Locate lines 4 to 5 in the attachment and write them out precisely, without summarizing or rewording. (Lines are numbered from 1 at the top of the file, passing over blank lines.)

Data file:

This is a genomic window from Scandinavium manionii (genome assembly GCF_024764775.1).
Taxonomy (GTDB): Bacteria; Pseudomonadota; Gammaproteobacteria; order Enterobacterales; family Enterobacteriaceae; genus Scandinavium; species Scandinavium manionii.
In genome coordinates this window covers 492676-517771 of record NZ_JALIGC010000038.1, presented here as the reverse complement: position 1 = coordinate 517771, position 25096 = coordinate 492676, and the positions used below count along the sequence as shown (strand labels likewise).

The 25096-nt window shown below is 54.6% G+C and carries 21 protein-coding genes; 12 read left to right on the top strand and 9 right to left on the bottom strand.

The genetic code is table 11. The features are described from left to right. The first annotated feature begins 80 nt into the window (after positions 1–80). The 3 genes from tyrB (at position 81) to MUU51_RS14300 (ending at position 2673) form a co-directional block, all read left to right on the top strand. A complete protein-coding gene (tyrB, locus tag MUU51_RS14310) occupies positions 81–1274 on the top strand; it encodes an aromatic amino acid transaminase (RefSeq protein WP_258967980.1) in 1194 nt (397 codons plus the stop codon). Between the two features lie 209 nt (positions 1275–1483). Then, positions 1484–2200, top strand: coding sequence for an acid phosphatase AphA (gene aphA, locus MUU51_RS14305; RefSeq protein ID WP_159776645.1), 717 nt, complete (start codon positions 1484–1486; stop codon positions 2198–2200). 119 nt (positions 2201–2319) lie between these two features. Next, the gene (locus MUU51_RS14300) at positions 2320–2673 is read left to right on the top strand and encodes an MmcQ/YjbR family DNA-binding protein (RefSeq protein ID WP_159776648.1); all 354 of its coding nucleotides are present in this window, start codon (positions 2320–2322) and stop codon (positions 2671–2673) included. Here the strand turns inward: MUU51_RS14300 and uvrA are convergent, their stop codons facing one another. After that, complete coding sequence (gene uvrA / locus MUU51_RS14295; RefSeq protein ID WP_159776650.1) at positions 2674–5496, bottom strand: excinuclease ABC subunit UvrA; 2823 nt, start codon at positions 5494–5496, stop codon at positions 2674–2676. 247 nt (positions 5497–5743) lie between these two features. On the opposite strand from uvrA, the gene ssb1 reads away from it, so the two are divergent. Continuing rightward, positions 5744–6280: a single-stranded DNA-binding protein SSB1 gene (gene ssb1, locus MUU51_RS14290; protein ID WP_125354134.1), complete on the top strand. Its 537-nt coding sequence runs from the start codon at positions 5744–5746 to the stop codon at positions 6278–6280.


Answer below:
The 25096-nt window shown below is 54.6% G+C and carries 21 protein-coding genes; 12 read left to right on the top strand and 9 right to left on the bottom strand.

The genetic code is table 11. The features are described from left to right. The first annotated feature begins 80 nt into the window (after positions 1–80). The 3 genes from tyrB (at position 81) to MUU51_RS14300 (ending at position 2673) form a co-directional block, all read left to right on the top strand. A complete protein-coding gene (tyrB, locus tag MUU51_RS14310) occupies positions 81–1274 on the top strand; it encodes an aromatic amino acid transaminase (RefSeq protein WP_258967980.1) in 1194 nt (397 codons plus the stop codon). Between the two features lie 209 nt (positions 1275–1483). Then, positions 1484–2200, top strand: coding sequence for an acid phosphatase AphA (gene aphA, locus MUU51_RS14305; RefSeq protein ID WP_159776645.1), 717 nt, complete (start codon positions 1484–1486; stop codon positions 2198–2200). 119 nt (positions 2201–2319) lie between these two features. Next, the gene (locus MUU51_RS14300) at positions 2320–2673 is read left to right on the top strand and encodes an MmcQ/YjbR family DNA-binding protein (RefSeq protein ID WP_159776648.1); all 354 of its coding nucleotides are present in this window, start codon (positions 2320–2322) and stop codon (positions 2671–2673) included. Here the strand turns inward: MUU51_RS14300 and uvrA are convergent, their stop codons facing one another. After that, complete coding sequence (gene uvrA / locus MUU51_RS14295; RefSeq protein ID WP_159776650.1) at positions 2674–5496, bottom strand: excinuclease ABC subunit UvrA; 2823 nt, start codon at positions 5494–5496, stop codon at positions 2674–2676. 247 nt (positions 5497–5743) lie between these two features. On the opposite strand from uvrA, the gene ssb1 reads away from it, so the two are divergent. Continuing rightward, positions 5744–6280: a single-stranded DNA-binding protein SSB1 gene (gene ssb1, locus MUU51_RS14290; protein ID WP_125354134.1), complete on the top strand. Its 537-nt coding sequence runs from the start codon at positions 5744–5746 to the stop codon at positions 6278–6280.